Interpol has launched an unprecedented international appeal for information in the hunt for a man featured in child abuse pictures whose face was obscured using graphics software. Imaging specialists at Germany's Bundeskriminalamt (Federal Criminal Investigation Office) unscrambled several images of the man, known online as " …
Pretty bad job at unwirling the face
This looks like the standard polar coordinates distort effect from photoshop and gimp. Considering that they were fully entitled to ask adobe politely to help with it, they could have done a much better job at reversing the effect.
Is it just me or does it look like the unscrambling was going really well, but they decided to knock off early the day the pics were due?
"Finished that picture descrambling yet Smith?"
"Er, yes here you go"...
Crud pic or not...
It's still good enough to easily recognize the guy, if you knew him.
The poor quality is as much likely due to poor quality originals as to poor workmanship, if these images have been resized, changed formats, size, resolution, and so on over the years. I'm just a bit startled that they took so long to get around to this - It seems an obvious step to me.
Actually a pretty good job
If you rotate pixels about a central point, the chances of a rotated pixel being moved to the exact location of another pixel are extremely small - unless the rotation is by a multiple of 90 degrees.
Once the pixels are rotated, they then have to be "averaged" - a pixel of the final image may contain contributions from up to 9 rotated pixels. You can see that the effect is more marked nearer the centre of the image - because there are fewer pixels to contain the information at tighter radii.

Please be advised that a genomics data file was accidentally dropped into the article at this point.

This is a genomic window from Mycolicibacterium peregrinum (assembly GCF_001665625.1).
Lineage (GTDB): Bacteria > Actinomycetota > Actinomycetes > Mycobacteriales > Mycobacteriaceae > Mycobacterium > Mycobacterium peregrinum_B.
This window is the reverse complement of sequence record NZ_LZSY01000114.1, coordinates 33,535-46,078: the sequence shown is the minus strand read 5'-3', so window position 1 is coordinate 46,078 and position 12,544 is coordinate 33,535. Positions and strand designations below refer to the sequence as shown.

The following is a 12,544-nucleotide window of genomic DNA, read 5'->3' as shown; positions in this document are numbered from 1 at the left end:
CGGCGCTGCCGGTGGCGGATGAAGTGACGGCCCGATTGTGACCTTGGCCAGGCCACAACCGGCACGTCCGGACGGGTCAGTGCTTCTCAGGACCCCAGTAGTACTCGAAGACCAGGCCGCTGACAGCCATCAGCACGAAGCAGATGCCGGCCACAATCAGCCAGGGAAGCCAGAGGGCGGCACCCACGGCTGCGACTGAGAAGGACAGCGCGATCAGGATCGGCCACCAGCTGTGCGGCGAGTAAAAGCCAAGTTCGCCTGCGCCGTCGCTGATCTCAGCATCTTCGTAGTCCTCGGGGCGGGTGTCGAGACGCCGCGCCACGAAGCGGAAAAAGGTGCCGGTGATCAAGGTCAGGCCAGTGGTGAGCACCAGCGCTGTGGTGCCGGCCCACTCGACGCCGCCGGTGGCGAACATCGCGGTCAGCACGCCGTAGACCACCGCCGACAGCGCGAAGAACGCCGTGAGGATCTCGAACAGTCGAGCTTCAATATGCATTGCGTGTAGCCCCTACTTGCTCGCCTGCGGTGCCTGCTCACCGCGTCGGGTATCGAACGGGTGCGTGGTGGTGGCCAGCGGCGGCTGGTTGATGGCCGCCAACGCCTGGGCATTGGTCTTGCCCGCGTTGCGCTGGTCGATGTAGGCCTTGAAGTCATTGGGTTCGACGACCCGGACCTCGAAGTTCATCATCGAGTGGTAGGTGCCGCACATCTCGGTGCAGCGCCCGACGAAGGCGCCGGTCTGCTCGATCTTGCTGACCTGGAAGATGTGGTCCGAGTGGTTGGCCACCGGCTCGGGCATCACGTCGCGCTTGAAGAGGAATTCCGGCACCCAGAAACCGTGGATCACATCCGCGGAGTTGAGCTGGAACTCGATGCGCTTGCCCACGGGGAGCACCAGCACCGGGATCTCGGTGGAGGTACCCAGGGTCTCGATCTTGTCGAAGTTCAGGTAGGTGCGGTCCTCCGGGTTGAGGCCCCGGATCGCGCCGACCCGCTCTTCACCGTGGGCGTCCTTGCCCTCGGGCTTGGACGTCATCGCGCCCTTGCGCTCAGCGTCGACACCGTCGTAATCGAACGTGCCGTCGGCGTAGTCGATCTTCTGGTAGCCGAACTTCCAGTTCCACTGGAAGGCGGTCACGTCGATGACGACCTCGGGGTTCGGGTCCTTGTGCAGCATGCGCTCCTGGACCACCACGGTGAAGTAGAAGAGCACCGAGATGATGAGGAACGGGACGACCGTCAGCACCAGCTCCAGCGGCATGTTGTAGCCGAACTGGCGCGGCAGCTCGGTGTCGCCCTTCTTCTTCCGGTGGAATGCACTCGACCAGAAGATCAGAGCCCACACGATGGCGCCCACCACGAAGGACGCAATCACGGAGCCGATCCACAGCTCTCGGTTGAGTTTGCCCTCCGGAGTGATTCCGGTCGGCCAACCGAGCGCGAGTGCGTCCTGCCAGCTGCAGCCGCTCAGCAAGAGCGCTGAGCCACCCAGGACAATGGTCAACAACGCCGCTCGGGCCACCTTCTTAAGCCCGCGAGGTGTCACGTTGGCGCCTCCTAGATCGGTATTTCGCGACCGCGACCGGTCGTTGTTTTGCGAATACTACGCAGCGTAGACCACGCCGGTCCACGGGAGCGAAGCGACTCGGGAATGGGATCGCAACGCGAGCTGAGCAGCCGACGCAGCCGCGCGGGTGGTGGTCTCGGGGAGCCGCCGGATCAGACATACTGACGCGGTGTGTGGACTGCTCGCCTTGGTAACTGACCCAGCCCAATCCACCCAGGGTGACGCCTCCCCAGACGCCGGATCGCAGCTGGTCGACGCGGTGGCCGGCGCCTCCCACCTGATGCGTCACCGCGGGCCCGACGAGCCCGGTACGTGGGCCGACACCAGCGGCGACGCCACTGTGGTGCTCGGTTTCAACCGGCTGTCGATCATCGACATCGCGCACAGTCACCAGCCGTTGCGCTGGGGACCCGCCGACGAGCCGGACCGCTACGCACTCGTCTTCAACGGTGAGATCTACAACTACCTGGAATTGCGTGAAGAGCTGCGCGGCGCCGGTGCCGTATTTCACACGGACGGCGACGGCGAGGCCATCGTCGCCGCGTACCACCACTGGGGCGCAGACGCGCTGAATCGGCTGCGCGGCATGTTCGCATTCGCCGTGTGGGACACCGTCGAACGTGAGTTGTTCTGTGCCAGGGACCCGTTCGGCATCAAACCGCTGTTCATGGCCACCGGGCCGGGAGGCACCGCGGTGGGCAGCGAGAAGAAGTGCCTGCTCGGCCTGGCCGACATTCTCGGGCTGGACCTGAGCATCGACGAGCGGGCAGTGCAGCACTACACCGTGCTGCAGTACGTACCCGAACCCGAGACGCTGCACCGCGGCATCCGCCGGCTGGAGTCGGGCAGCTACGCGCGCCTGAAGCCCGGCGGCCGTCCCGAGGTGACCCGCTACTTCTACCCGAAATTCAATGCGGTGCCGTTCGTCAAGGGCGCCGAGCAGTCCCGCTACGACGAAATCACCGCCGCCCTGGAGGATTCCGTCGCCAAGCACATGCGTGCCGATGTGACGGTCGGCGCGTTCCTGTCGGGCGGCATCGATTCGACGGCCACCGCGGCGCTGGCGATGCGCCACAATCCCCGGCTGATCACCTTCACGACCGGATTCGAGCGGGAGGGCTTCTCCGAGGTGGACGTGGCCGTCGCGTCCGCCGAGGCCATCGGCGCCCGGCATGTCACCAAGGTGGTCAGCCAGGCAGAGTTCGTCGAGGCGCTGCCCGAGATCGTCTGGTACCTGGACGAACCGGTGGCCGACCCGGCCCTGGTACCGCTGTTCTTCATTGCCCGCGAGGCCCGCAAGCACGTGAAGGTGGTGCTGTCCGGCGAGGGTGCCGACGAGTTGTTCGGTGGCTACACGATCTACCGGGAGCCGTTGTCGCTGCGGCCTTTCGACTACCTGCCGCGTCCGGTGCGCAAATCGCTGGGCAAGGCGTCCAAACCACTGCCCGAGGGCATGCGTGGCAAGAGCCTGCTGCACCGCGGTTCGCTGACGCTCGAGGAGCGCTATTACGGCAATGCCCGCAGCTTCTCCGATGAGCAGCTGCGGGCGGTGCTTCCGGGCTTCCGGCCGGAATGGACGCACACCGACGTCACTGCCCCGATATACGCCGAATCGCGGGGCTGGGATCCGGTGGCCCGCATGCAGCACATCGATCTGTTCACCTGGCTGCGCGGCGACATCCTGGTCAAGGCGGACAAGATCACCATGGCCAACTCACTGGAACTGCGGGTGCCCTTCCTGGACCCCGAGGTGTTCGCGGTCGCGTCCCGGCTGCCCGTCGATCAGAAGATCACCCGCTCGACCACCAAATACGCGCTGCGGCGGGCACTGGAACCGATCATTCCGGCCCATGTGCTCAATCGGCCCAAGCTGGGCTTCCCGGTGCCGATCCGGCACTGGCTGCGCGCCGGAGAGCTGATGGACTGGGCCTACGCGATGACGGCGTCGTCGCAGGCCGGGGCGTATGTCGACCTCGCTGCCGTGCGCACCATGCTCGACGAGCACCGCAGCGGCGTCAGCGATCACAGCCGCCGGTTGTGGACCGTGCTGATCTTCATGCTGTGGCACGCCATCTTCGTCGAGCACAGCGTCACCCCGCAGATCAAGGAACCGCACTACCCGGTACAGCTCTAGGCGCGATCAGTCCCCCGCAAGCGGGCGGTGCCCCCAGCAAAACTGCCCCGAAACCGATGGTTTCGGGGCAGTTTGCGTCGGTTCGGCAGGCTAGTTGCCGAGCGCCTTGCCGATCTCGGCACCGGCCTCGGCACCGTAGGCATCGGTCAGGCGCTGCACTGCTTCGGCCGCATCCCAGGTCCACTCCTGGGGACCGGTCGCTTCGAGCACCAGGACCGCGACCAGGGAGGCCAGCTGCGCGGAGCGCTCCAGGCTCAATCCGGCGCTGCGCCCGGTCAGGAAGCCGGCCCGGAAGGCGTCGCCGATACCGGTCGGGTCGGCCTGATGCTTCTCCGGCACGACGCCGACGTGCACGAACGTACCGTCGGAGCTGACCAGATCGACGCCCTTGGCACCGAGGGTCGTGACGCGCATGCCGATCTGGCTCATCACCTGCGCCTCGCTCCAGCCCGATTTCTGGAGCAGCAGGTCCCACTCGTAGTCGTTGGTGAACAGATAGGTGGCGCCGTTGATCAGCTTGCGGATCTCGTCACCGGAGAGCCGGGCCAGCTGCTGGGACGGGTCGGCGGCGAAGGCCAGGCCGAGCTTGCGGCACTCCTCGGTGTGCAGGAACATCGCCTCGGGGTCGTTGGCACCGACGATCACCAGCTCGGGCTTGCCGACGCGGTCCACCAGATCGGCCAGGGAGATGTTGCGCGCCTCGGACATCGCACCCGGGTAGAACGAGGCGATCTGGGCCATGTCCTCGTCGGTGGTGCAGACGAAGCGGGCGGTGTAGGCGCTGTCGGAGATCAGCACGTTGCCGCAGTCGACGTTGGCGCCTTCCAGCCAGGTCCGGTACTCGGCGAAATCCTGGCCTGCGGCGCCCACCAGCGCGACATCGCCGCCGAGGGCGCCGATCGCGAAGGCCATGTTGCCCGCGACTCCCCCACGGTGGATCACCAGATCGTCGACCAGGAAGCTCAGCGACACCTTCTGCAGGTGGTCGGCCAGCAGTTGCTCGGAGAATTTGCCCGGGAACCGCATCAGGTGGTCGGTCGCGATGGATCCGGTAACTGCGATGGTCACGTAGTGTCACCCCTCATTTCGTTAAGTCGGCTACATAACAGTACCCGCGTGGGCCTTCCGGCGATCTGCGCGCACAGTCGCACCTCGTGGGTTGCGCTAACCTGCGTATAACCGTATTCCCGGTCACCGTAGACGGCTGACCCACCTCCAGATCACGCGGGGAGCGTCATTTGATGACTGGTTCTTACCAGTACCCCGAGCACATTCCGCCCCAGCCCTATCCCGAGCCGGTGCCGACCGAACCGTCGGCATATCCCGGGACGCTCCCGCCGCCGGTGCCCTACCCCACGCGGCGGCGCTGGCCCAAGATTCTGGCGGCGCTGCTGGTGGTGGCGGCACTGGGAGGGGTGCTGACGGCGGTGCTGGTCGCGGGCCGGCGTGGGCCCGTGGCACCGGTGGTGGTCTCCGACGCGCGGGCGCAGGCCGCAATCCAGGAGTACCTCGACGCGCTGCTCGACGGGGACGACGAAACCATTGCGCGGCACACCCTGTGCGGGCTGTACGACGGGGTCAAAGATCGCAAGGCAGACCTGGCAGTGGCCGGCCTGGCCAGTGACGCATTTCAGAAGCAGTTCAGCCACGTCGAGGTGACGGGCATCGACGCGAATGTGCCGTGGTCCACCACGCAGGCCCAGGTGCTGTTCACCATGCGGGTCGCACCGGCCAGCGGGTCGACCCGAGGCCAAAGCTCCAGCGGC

The left eye has survived so well because it's a circular feature at the centre of rotation. The face also looks quite clear because a large circular ring around the eye is mostly skin tone - distortion is visible but the human mind's ability to directly identify faces and facial features makes it relatively unimportant. The "swirler" would have been better advised to choose a different, asymmetrical point of rotation.
This sort of image manipulation is seriously lossy. As such I am very impressed at the amount of detail that has been recovered. I just tried swirling and unswirling a picture of my son - with much the same results.
Perhaps a nod to classic literature
'The disease has turned him inside out so that he now wears his soul on his face'
Choderlos de Laclos - Les Liaisons Dangereuses
Never mind the quality, its still a result!
Don't forget that the original photo was probably run through the filter and *then* compressed to significantly lower-res web quality - therefore losing a large proportion of the original data. The reversal job would have had to do an enormous amount of interpolation - thus the imperfect result.
As someones already mentioned - the end result is a perfectly recognisable mugshot. Well done to them - now they can get out there and nail the sick piece of sh*t.
A work of art!
Hopefully, when he's eventually caught, the lags at the place where he gets "detained" will take the opportunity to re-arrage his face to match that of the "swirly" picture! >:o)
Give me a nail...
...and a suitable large hammer.
Is it just my connection..?
Or has Interpol's site been down all day?
just make a grid of colours that are all unique and then run it *forwards* through the swirl filter, then theyd know exactly what colour ended up where, and how much it had changed from its original value, and that would make it very easy to run a different image *backwards* through the filter.
i remember a british university did that to one of the damaged space telescopes a few years back so they could retrieve clear images without sending someone up to fix the lens. cant remember the details though.?
@Rabbi: do it yourself undoing
Exactly my thoughts. Plus, in the case of your own pictures, you know the exact settings to reverse --- with foreign pictures this is trial and error but in the end you get exactly the same result.